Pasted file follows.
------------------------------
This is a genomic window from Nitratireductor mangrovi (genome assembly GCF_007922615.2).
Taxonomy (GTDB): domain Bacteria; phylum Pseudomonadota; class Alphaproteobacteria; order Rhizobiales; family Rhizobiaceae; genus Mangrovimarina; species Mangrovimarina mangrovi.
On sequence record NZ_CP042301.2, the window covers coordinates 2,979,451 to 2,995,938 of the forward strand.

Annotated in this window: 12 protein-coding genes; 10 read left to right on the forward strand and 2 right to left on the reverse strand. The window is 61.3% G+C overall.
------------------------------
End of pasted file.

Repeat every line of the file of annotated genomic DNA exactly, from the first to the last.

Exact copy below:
This is a genomic window from Nitratireductor mangrovi (genome assembly GCF_007922615.2).
Taxonomy (GTDB): domain Bacteria; phylum Pseudomonadota; class Alphaproteobacteria; order Rhizobiales; family Rhizobiaceae; genus Mangrovimarina; species Mangrovimarina mangrovi.
On sequence record NZ_CP042301.2, the window covers coordinates 2,979,451 to 2,995,938 of the forward strand.

Annotated in this window: 12 protein-coding genes; 10 read left to right on the forward strand and 2 right to left on the reverse strand. The window is 61.3% G+C overall.